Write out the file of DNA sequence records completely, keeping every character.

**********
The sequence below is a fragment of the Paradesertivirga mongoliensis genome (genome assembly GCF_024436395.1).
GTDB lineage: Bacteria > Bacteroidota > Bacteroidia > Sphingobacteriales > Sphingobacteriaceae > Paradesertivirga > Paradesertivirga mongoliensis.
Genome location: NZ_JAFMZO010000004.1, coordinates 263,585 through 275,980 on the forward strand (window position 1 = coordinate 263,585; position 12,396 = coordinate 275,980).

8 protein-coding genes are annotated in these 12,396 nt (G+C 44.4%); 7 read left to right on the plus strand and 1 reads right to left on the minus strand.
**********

The sequence below is a fragment of the Paradesertivirga mongoliensis genome (genome assembly GCF_024436395.1).
GTDB lineage: Bacteria > Bacteroidota > Bacteroidia > Sphingobacteriales > Sphingobacteriaceae > Paradesertivirga > Paradesertivirga mongoliensis.
Genome location: NZ_JAFMZO010000004.1, coordinates 263,585 through 275,980 on the forward strand (window position 1 = coordinate 263,585; position 12,396 = coordinate 275,980).

8 protein-coding genes are annotated in these 12,396 nt (G+C 44.4%); 7 read left to right on the plus strand and 1 reads right to left on the minus strand.